The poster from the final night of the Black Cap.

The poster from the final night of the Black Cap.

After what looked like a last minute reprieve only last Wednesday, Camden’s iconic gay pub The Black Cap has been closed by its owners ahead of possible redevelopment.

The Black Cap’s rollercoaster of a year came to a sudden halt last night as the pub’s owners, Faucet Inn, shuttered the venue with very little in the way of advance warning. Virgin Xtravaganzah headlined what proved to be the final show while Holestar sang a poignant Hello, Goodbye from the stage.

This is a sad and bewildering end to one of London’s longest-serving drag dens and a gay haunt since at least the mid 1960s. Famous names like Adrella and Danny La Rue have performed there with the first floor bar and terrace named after much-loved stars Mrs Shufflewick and Her Imperial Highness Regina Fong respectively.

If anything, the Black Cap – whose stated motto is “Just Be Fabulous” – was on something of a upturn over the last year or so with packed out shows featuring homegrown and international drag talent. The Meth Lab, for example, had seen numerous contestants of RuPaul’s Drag Race lipsync for the lives of the Cap faithful.

The beginning of what looks like the venue’s end came in January when Camden Council gave notice that it was minded to approve planning permission for a residential redevelopment of the building’s first, second and third floor. This would have meant the destruction of both the bar and the terrace. Fears were raised that the suggested sound proofing would be inadequate; as seen in the case of the George Tavern, even a single noise complaint could in theory endanger a publican’s licence.

The plans were fought tooth and nail. At a public meeting the following month, representations from cabaret journalist Ben Walters, Camden resident and foster carer for LGBT youth Nigel Bevington and local planning expert Colin Leadbetter all decried the proposals, as did senior councillors. Leader of the Council Sarah Hayward and her deputy Pat Callaghan both lent their support, the former calling the Black Cap a “vital asset for a community that still sadly suffers discrimination.” Faucet Inn failed to send representation which was just as well: the Council chose to reject the redevelopment plans as they stood.

It looked like the tide had turned, especially when only last Wednesday the Black Cap successfully applied to be recognised as an asset of community value (ACV). The application was made by Nigel Harris, director of Camden LGBT Forum. At the time, Harris proclaimed that “it ensures our local residents have a safe space to go and meet other LGBT people. Because it holds great memories for our older members who have been visiting for decades. Because it provides a space for LGBT groups and outreach. Because it puts Camden on the map with its grand history of top talent and support for equal rights.”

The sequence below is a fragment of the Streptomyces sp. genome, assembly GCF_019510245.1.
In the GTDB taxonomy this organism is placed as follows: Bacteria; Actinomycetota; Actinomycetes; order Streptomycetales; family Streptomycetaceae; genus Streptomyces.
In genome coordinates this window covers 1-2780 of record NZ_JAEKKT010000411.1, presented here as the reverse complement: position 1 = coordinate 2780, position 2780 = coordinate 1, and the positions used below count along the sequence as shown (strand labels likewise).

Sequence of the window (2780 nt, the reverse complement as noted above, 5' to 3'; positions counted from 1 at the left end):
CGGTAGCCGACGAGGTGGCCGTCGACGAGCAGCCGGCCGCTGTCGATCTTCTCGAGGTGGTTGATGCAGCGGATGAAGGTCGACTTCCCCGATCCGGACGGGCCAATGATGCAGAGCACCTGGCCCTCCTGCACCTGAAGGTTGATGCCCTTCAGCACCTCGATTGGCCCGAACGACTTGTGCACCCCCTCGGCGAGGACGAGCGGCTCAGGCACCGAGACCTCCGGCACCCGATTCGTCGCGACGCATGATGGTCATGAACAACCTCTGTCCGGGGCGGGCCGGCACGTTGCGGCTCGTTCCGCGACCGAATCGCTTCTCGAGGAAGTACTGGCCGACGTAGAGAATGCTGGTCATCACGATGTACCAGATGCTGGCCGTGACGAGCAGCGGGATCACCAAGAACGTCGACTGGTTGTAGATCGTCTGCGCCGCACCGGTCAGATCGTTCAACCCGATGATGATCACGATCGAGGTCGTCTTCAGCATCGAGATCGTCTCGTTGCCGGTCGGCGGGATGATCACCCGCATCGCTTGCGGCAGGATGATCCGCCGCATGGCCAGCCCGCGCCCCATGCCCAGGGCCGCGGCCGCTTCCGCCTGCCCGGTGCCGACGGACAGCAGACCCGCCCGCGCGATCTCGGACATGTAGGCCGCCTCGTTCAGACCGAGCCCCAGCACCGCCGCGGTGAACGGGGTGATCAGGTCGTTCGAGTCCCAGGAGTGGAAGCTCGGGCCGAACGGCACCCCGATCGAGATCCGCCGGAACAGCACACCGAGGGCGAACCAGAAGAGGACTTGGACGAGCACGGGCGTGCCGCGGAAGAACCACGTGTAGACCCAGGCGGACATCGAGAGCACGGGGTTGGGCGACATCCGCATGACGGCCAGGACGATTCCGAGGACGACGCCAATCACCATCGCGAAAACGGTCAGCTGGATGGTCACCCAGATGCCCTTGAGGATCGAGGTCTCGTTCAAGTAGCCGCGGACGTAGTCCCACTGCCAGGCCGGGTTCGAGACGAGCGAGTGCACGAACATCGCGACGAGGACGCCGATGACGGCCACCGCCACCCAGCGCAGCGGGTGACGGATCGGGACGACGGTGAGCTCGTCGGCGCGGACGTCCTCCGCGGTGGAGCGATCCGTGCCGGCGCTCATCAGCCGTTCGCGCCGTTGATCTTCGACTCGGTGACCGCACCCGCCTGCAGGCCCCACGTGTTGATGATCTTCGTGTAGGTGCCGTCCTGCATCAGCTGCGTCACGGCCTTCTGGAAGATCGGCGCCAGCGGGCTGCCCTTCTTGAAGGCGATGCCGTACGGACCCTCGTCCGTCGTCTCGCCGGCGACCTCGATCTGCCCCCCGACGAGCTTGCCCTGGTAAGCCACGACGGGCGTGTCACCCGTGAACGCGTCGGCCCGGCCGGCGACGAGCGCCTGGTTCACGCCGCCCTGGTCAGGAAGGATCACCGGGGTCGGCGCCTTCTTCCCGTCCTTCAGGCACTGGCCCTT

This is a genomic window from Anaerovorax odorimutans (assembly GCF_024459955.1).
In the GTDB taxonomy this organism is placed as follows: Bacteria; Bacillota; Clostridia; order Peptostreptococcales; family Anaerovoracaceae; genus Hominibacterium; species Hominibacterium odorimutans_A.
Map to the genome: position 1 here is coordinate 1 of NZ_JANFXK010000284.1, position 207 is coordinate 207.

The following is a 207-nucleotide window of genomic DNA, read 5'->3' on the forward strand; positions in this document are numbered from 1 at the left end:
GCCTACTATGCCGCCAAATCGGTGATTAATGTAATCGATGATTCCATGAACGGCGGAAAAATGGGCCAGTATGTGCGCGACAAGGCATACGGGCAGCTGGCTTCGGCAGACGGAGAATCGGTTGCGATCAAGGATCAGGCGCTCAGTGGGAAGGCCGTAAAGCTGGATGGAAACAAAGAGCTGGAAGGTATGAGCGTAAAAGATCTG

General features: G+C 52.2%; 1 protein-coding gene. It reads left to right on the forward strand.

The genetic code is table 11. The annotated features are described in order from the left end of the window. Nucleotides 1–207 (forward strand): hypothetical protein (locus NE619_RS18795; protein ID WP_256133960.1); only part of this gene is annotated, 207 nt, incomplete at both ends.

The venue had been given ACV status before in 2013 but the owners overturned that decision soon after. Fingers were crossed that Faucet Inn would not choose to challenge the status this time. Those fingers are probably still crossed that something positive can come from this situation.

What exactly drove Faucet Inn to the drastic action of shuttering their own property in such a sudden fashion is as yet unknown. One possible motivation mentioned has been that if the venue is closed for long enough, it will no longer be deemed “a community asset” which would endanger its ACV status. Others on social media have wondered whether Faucet Inn would have kept the Black Cap open if the redevelopment had gone ahead as planned. The truth is that we’ll never know and that, for now at least, it looks like the Black Cap joins a number of other LGBT venues lost to ever-encroaching gentrification.

Update: The Black Cap’s twitter account, Facebook page and website are all offline now.

Image: Wikipedia Commons